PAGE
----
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Tons of rubbish still being discarded along Suffolk’s major roads despite campaigns

PUBLISHED: 08:43 07 February 2017 | UPDATED: 12:13 07 February 2017

Council litter pickers on the A14

Council litter pickers on the A14

Archant

High profile campaigns urging people to stop throwing litter out of car windows are not working it has been claimed.

A14 litter pile - one week's worth A14 litter pile - one week's worth

Despite major efforts to educate people about litter, it still takes the equivalent of two-and-a-half council staff five days a week just to keep on top of rubbish discarded along the verges of the A14 and A12.

Regardless of tougher penalties for fly tipping and littering, tons of rubbish is being discarded every month along the stretch between Bury St Edmunds and the Orwell Bridge on the A14, and from Copdock interchange to the Essex border on the A12.

Items found in recent months range from drinks bottles to two pianos which were abandoned in lay-bys on two separate occasions.

The rubbish is currently retrieved by council staff as part of a joint project between Babergh, Mid Suffolk and Ipswich Borough councils. According to Babergh and Mid Suffolk’s corporate manager for public realm, Peter Garrett, around £900,000 is spent on “street cleansing” every year throughout the two council areas alone.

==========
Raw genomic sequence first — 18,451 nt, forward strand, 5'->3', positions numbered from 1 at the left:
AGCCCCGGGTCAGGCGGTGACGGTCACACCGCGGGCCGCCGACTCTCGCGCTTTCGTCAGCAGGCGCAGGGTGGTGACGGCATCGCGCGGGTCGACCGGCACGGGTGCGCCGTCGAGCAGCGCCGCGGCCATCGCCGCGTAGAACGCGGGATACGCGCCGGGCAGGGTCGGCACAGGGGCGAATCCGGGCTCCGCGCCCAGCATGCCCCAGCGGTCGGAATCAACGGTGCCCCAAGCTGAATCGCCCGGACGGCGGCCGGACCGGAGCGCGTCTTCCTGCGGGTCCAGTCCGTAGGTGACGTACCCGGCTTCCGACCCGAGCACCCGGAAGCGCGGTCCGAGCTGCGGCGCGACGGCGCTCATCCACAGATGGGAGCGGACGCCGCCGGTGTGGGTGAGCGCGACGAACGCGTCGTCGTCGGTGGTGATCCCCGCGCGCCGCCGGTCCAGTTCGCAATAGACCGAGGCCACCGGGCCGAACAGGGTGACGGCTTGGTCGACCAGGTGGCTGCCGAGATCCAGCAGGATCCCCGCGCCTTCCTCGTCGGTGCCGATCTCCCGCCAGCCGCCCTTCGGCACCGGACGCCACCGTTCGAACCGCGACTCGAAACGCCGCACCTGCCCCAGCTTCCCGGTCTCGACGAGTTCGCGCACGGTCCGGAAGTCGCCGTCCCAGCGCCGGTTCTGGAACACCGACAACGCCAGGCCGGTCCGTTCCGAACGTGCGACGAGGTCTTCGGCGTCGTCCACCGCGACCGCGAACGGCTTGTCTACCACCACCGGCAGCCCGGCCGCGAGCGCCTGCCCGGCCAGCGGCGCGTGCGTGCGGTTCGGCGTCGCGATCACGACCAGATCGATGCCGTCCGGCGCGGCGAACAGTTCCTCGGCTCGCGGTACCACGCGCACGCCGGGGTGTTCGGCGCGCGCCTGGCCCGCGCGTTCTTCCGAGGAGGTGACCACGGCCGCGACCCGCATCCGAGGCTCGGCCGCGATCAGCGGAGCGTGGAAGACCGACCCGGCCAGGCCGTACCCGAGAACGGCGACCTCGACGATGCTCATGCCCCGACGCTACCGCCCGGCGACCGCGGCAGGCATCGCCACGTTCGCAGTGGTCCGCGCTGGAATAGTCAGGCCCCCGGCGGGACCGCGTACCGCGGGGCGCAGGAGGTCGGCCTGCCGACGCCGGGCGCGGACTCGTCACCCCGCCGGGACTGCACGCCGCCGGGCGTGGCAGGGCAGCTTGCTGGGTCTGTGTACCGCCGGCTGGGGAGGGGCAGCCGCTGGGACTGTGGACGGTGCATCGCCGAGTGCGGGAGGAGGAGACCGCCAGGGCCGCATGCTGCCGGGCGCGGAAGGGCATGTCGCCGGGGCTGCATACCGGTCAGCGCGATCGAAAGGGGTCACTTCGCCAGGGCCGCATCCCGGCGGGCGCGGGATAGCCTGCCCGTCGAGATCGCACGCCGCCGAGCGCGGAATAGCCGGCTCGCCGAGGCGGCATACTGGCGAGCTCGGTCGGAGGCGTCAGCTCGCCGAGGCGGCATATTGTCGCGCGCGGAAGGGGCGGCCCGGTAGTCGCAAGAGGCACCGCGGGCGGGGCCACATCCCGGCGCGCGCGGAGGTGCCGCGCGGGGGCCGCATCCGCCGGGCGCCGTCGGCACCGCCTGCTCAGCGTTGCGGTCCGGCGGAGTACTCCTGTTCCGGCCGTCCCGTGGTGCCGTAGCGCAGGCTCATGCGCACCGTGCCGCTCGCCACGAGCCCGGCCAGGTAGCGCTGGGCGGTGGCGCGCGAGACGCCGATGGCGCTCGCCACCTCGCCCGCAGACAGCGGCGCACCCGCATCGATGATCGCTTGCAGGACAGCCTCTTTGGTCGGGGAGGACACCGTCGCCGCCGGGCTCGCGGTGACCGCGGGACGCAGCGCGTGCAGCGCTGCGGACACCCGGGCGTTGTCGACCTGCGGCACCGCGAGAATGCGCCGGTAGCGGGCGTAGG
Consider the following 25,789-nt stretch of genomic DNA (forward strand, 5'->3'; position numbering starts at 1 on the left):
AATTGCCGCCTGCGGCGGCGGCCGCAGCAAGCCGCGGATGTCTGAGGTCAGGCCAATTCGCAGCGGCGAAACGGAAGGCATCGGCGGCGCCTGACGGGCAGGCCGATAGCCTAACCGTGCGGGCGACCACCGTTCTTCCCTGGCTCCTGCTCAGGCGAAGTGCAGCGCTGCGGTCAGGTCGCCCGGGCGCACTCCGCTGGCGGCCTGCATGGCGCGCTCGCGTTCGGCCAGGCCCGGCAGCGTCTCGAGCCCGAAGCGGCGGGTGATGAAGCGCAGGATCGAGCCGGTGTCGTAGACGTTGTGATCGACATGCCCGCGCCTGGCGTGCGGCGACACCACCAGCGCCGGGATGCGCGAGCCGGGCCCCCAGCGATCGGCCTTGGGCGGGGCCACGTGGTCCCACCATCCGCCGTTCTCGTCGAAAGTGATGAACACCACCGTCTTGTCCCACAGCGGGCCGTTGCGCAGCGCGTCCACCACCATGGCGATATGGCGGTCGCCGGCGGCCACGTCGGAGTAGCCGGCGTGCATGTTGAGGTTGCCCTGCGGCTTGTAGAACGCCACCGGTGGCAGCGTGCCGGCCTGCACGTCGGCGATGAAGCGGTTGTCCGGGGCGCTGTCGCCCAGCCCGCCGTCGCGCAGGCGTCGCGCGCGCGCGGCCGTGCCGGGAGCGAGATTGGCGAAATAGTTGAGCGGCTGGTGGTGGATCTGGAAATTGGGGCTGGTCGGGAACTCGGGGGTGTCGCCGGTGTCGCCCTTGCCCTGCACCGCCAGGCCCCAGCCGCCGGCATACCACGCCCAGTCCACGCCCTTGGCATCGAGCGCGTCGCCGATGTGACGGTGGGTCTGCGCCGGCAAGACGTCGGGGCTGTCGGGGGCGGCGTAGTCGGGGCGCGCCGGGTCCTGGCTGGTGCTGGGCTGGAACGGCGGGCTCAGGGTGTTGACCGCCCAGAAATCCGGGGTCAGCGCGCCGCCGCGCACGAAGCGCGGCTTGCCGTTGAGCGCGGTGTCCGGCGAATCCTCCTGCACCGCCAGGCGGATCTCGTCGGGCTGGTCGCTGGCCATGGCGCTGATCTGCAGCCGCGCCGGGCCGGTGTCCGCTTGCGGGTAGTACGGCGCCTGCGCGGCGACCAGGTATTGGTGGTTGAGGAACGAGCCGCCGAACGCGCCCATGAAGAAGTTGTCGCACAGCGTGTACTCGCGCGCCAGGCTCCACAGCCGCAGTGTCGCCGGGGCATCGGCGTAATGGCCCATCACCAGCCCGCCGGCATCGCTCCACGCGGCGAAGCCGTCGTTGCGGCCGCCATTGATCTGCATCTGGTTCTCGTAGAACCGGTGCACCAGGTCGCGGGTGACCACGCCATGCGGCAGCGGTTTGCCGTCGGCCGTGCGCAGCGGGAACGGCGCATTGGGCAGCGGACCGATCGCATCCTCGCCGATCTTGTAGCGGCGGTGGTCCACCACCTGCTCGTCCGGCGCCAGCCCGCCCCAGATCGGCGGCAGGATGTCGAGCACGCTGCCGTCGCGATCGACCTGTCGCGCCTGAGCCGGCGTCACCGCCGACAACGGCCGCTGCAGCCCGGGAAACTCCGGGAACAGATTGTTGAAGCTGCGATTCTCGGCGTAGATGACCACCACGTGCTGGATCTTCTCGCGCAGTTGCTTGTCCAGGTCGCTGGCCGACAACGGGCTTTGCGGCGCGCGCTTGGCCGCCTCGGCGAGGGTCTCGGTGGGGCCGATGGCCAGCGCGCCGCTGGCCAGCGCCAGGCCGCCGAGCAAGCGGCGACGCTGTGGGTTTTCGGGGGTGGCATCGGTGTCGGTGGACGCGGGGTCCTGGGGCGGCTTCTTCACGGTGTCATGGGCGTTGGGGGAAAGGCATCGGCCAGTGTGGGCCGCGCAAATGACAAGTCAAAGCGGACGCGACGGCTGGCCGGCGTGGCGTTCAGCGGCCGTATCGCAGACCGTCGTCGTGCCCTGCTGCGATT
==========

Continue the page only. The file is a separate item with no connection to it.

Mr Garrett said: “Two point five full time equivalent staff spend every day of the week solely picking up litter on the A14 and A12 from Thurston to the Orwell Bridge, which is unbelievable given the amount of publicity this has received in recent months.

“Although there have been numerous campaigns, it is clear that the message is still not getting through that it is far from okay to wind down your car window and throw things out of it.

“It’s still a huge problem – the street cleansing bill in Babergh alone is around £450,000 per year with a similar figure for Mid Suffolk.”

He was speaking at a town council meeting in Sudbury where Babergh is looking to appoint a county funded community horticultural officer to co-ordinate efforts by volunteers to supplement the council’s clean up work in the town. Some councillors expressed concerns that the council should not be relying on volunteers. But Mr Garrett said : “We are never going to be in a position where we are abandoning our environmental responsibility but financial constraints mean that we need volunteers to supplement what we can offer.”

The post will be funded via the organisation ActivLives, which was established in Ipswich in 2006.

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